NEOCH Breaks the Cycle of Homelessness

Northeast Ohio Coalition for the Homeless (NEOCH) gives a voice to homeless individuals and helps break the cycle of homelessness.

I sat on Public Square at two in the morning not knowing what I was going to do nor where I was going to go. I was not being able to call 211, because the phone app I was using did not support calling that number. I looked around, thinking about how tired I was, I walked from West Boulevard. I was thankful that it was still summer, but it was August and I had nowhere to go. Never in a million years did I ever think I would be in this situation, but here I sat – homeless.

I spent two days at the large women shelter before going to a smaller one, which had specific beds for veterans. It was while there, when I was asked if I was willing to do volunteer work as I waited for the VA to render a decision on a compensation claim. I pondered the idea and agreed to meet with NEOCH.

The rest is history. My first day, after spending what seemed like five hours reading the Volunteer Handbook, I had the opportunity to witness NEOCH.  They are doing what I have come to realize they do best. Helping people survive the harsh winter and doing it with love!!!

I was all in at that point…”

These are words written by Hazel Williams, a Northeast Ohio Coalition for the Homeless
(NEOCH) staff member, in 2018. Today, Williams is leading the expansion of one of the organization’s programs to help provide housing to homeless people in Northeast Ohio.

Williams is a perfect example of the work NEOCH does: empowering homeless and at-risk men, women, and children to help break the cycle of homelessness, led by those who are currently homeless and/or have lived through the experience. Through public education, advocacy, and the creation of nurturing environments, the organization has been the voice of homeless people in Cleveland since 1989.

“We are about amplifying the voices of people in the homeless community,” says NEOCH Executive Director Chris Knestrick. “They need to have a voice in the services that are being provided to them. They need to be sitting at the table where decisions are being made about the shelters and policy formed about affordable housing. They are the ones that that will be looking for affordable housing and utilizing the services. They are the ones impacted.”

NEOCH embodies this philosophy to a tee, with most of its staff and outreach workers having previously experienced homelessness, and are now leading programs.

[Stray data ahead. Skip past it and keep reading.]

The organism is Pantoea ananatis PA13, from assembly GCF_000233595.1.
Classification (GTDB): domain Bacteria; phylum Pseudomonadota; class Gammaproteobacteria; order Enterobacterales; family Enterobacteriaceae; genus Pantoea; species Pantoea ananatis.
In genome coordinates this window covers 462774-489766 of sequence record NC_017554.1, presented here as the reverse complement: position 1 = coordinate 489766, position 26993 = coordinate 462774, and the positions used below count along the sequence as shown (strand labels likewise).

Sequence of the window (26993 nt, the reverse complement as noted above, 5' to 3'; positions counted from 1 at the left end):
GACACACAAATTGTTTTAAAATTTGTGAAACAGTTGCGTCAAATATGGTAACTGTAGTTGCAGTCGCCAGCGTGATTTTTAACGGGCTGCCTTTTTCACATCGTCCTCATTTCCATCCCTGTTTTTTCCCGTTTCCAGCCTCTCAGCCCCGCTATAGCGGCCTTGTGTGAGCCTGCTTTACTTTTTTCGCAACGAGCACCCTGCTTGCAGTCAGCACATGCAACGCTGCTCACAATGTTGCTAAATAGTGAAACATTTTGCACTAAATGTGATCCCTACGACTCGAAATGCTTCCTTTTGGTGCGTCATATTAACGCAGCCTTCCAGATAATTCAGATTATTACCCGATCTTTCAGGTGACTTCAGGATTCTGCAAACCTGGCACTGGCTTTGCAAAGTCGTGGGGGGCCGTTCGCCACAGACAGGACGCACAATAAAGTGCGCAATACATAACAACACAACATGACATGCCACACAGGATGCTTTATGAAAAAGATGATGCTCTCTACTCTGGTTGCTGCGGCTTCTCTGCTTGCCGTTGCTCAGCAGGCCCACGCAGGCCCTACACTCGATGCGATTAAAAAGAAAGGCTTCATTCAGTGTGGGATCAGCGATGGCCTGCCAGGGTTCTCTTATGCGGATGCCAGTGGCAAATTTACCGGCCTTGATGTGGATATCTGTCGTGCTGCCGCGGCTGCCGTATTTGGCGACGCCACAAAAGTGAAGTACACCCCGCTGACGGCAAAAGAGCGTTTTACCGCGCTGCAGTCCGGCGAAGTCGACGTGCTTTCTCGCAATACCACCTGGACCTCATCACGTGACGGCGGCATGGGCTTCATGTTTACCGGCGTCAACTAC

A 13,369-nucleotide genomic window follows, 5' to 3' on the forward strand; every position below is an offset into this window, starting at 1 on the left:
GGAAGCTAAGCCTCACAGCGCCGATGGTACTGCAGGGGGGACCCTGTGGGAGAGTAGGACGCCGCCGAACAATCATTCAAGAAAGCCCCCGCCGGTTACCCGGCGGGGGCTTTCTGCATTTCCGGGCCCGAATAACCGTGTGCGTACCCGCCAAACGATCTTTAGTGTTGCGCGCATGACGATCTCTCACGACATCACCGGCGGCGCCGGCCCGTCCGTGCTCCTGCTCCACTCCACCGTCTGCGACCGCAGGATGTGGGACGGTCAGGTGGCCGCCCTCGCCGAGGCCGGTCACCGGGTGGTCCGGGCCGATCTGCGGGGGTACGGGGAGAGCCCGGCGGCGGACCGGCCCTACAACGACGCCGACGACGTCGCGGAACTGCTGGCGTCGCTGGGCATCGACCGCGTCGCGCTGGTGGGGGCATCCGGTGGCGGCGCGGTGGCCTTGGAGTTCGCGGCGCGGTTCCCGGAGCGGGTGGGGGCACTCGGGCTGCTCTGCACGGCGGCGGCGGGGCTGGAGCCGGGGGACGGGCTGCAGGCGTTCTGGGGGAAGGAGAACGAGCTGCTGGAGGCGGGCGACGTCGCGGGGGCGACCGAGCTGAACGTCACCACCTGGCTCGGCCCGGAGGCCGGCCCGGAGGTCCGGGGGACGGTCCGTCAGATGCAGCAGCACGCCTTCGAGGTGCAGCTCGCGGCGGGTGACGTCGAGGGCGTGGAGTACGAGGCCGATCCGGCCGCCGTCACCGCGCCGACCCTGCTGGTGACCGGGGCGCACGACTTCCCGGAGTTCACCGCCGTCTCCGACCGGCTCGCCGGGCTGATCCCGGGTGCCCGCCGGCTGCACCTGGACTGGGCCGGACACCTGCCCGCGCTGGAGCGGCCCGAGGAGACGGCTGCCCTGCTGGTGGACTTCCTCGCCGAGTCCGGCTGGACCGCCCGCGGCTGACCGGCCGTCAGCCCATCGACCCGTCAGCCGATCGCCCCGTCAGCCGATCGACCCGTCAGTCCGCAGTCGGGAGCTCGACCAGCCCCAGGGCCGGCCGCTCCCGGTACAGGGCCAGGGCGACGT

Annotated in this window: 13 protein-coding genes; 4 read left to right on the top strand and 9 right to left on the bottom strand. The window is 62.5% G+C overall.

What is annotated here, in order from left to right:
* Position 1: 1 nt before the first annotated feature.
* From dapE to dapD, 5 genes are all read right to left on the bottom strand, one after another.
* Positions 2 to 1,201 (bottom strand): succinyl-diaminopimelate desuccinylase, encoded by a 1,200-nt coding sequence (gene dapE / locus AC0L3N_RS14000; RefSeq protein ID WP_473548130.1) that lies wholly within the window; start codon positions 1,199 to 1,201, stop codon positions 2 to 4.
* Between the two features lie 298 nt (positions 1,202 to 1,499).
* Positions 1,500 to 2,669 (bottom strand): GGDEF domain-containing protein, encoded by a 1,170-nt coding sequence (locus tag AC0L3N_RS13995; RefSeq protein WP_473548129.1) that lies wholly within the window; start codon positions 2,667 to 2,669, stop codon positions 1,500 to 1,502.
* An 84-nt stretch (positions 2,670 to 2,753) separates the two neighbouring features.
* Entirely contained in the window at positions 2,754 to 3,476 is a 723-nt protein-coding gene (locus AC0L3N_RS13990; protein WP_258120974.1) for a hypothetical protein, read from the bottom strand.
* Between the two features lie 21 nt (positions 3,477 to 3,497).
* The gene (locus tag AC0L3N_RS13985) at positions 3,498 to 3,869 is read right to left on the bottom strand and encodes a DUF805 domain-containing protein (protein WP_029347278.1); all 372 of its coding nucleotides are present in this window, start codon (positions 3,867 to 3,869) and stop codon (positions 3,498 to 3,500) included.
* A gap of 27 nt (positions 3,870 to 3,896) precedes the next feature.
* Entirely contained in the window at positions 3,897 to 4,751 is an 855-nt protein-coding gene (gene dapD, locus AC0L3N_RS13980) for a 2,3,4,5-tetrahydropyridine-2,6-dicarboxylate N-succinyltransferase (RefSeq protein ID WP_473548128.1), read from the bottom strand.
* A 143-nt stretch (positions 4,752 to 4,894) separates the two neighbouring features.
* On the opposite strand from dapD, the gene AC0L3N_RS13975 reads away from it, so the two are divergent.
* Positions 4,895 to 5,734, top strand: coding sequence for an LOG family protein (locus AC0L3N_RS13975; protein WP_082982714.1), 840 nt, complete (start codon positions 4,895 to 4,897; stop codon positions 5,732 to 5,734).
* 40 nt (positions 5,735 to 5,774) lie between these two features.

The organization works on the belief that through community action exists the power to change institutions, policies, and attitudes that create homelessness. It’s the only non-governmental organization in the city whose employees work exclusively on developing and lobbying for solutions to the homeless problem, with a strategy centered around maintaining political pressure to encourage change, public education on the true nature of the problem, and collaboration towards alliances and solutions.

There’s a pretty good chance you’ve seen NEOCH’s programs in action — or read its stories. The Cleveland Street Chronicle, a newspaper written by individuals who are currently homeless or have been in the past, is sold on the streets by members to encourage an attitude of entrepreneurship, instead of panhandling. Their “Cleveland Street Voices Program” allows individuals to share their stories with the community in an effort to try to break down stereotypes and inspire people of different ages and backgrounds to get involved in social justice.

Along with diminished federal funding, one of the major challenges NEOCH faces is the alarming rate of family homelessness, which has experienced a 30% increase in the last three years. This increase of mothers and children entering into homeless services has overwhelmed service providers, coupled with a lack of affordable housing in the community. According to Knestrick, many people do not qualify for subsidized housing for a variety of reasons, such as a criminal record and previous evictions. “Some families are being asked to pay 80% of their income toward housing,” he says. “Ten thousand people are selected for CMHA from a waiting list of 55,000. Finding affordable and safe housing is an ongoing challenge making our housing trainings so important.”

The Callahan Foundation is proud to support NEOCH with a grant of $10,000 for their housing trainings, which are offered to service providers, social workers and advocates to build capacity in the community. The workshops provide important knowledge about how to work with people experiencing homelessness, troubleshoot difficult situations, and eliminate barriers to housing, deepening the community’s ability and collective skills to work with the population, treat them with dignity, and get people into housing quicker.